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Re: Non-constructible constructors and Arrays

From: Garrett Smith <dhtmlkitchen@gmail.com>
Date: Wed, 3 Aug 2011 11:36:48 -0700
Message-ID: <CABZUbM1=S7v8NZ7m5FEvfEVW_AVTqUFMuctuNW8=6Qwm8-Ox1A@mail.gmail.com>
To: Allen Wirfs-Brock <allen@wirfs-brock.com>
Cc: Cameron McCormack <cam@mcc.id.au>, Jonas Sicking <jonas@sicking.cc>, Alex Russell <slightlyoff@google.com>, public-script-coord@w3.org, Brendan Eich <brendan@mozilla.com>
On 8/3/11, Allen Wirfs-Brock <allen@wirfs-brock.com> wrote:
> On Aug 3, 2011, at 10:24 AM, Garrett Smith wrote:
>
>> On 8/3/11, Allen Wirfs-Brock <allen@wirfs-brock.com> wrote:
>>>
>>> On Aug 2, 2011, at 4:47 PM, Cameron McCormack wrote:
>>>
>>>> On 3/08/11 4:04 AM, Allen Wirfs-Brock wrote:
>>>>> Well, it's inherent in the ES specification's algorithm for each
>>>>> method whether or not it mutates its this value.  We might consider
>>>>> adding a non-normative note that further identifies such methods as
>>>>> mutating or non-mutating but that doesn't really add any additional
>>>>> information that isn't already available to browser implementors.
>>>>
>>>> It's probably "obvious" in some sense, but it's the kind of thing I
>>>> don't
>>>> really like to leave open to interpretation.
>>>
>>> I won't argue one way or another about obviousness, but the ES51 spec is
>>> certainly precise WRT which of these methods mutate and which don't.
>>> There
>>> is no room for interpretation but of course erroneous readings are always
>>> possible.
>>>
>> Does [1].reverse() mutate the object that it's called on?
>> Unambiguously, no, right? So you have methods that will throw
>> sometimes and not others.
>
> Sure it does.  algorithm lines 6.h..i, 6.h.ii, 6.i.i, 6.i.ii, 6.j.i, 6.j.ii

Those steps aren't taken. Revisiting your frozen array example from an
earlier post, this variation:

  var a = [1];
  Object.freeze(a);
  a.reverse();

- does not err, yet:-

  var a = [1,2];
  Object.freeze(a);
  a.reverse();

- does.

> all perform mutating calls upon the this value.  Whether or not  they are
> actually executed depends upon the actual length of the "array".  The
> mutating/non-mutating classification criteria for these methods should be
> whether or not the algorithm includes steps that directly perform mutating
> operations upon the this object.

Exactly. That's what I'm talking about.  What you have now isn't
explicitly tagged doesn't err consistently, as shown in my example.

Why don't these methods fail fast, such that step 0 checks to see if O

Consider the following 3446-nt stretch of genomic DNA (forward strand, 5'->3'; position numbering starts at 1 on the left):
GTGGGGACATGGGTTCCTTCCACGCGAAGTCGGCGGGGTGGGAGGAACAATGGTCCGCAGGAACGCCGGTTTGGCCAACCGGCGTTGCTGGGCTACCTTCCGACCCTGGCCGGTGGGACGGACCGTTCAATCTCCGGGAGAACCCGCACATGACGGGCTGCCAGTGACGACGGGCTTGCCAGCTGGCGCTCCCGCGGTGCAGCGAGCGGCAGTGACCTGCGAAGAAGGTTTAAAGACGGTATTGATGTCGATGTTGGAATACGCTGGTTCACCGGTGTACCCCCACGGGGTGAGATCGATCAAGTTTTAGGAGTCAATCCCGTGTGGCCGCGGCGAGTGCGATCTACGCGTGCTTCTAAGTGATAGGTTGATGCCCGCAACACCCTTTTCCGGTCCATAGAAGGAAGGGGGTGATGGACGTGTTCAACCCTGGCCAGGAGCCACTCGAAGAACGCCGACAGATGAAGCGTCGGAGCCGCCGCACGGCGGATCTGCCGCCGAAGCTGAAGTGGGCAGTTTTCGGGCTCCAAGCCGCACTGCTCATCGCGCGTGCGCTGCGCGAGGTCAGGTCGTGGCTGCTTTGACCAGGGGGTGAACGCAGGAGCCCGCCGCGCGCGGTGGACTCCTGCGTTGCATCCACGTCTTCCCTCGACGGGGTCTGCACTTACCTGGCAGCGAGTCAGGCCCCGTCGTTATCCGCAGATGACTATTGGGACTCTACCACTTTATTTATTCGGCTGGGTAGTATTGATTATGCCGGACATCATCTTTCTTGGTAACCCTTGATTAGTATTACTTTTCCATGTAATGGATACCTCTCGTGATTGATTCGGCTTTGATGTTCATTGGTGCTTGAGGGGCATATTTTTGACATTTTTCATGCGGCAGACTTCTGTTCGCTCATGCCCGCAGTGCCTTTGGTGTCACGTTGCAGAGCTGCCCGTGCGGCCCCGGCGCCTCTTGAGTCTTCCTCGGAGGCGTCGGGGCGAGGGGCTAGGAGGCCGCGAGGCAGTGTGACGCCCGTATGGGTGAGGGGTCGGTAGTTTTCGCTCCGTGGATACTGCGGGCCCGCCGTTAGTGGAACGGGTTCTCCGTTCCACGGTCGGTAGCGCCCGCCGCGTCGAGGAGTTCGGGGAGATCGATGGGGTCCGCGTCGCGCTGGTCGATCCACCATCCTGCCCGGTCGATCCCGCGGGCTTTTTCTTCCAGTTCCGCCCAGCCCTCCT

is frozen?

It doesn't matter whether or not those
> steps are are not performed for some specific this object values.
>
>>
>> If you tag these methods as mutating non/mutating, any system using
>> them can "fail fast."
>
> We are just talking about specification, not implementation.  Nothing in my
> suggested specification technique prevents an implementation from fast
> failing.
>
> We are really talking about whether I should add additional non-normaltive

You could use something like "frozen array" or "if the array is
frozen, an error is thrown." Any API that does that builds on top of
what ES5 does today, which lets frozen Arrays go through `reverse()`,
waiting until step 6.h.i is called.

You proposed that if one wants to find out if the method will throw or
not, he must read the algorithm. I think that's too much to ask.

The implication is that when then when the algorithm gets to a step
that calls [[Put]] or [[Delete]], he must read through that, then read
through [[Delete]]'s call to [[Configurable]], and all of that just to
see if the method will throw. And then in reading through that, you
see there are cases where the algorithm might not throw, even if
[[Configurable]] and/or [[Writable]] is false. That's  overwhelming.

Why not have array methods make an initial check to see if the object
it is called on is frozen? And if that is done, why not have that
check be applied to a category of "frozen" arrays, so as to avoid
scatter, clutter, and post-hoc specification shotgun surgery? Methods
that throw if the array is frozen: { ... }.
-- 
Garrett
Received on Wednesday, 3 August 2011 18:37:16 UTC

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